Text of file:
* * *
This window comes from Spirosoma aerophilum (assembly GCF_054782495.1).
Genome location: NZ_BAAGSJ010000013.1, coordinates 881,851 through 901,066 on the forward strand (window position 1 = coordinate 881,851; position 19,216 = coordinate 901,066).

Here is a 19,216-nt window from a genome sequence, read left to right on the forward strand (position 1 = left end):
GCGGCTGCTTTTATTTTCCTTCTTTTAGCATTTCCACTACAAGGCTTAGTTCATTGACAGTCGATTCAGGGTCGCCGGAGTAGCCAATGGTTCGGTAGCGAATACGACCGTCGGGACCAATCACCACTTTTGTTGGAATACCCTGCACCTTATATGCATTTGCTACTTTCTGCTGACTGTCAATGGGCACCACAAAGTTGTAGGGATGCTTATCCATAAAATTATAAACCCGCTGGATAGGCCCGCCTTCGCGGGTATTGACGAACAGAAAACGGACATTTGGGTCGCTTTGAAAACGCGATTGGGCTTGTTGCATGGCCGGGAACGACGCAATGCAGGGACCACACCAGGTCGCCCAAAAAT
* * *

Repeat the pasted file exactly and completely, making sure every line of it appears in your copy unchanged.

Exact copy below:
This window comes from Spirosoma aerophilum (assembly GCF_054782495.1).
Genome location: NZ_BAAGSJ010000013.1, coordinates 881,851 through 901,066 on the forward strand (window position 1 = coordinate 881,851; position 19,216 = coordinate 901,066).

Here is a 19,216-nt window from a genome sequence, read left to right on the forward strand (position 1 = left end):
GCGGCTGCTTTTATTTTCCTTCTTTTAGCATTTCCACTACAAGGCTTAGTTCATTGACAGTCGATTCAGGGTCGCCGGAGTAGCCAATGGTTCGGTAGCGAATACGACCGTCGGGACCAATCACCACTTTTGTTGGAATACCCTGCACCTTATATGCATTTGCTACTTTCTGCTGACTGTCAATGGGCACCACAAAGTTGTAGGGATGCTTATCCATAAAATTATAAACCCGCTGGATAGGCCCGCCTTCGCGGGTATTGACGAACAGAAAACGGACATTTGGGTCGCTTTGAAAACGCGATTGGGCTTGTTGCATGGCCGGGAACGACGCAATGCAGGGACCACACCAGGTCGCCCAAAAAT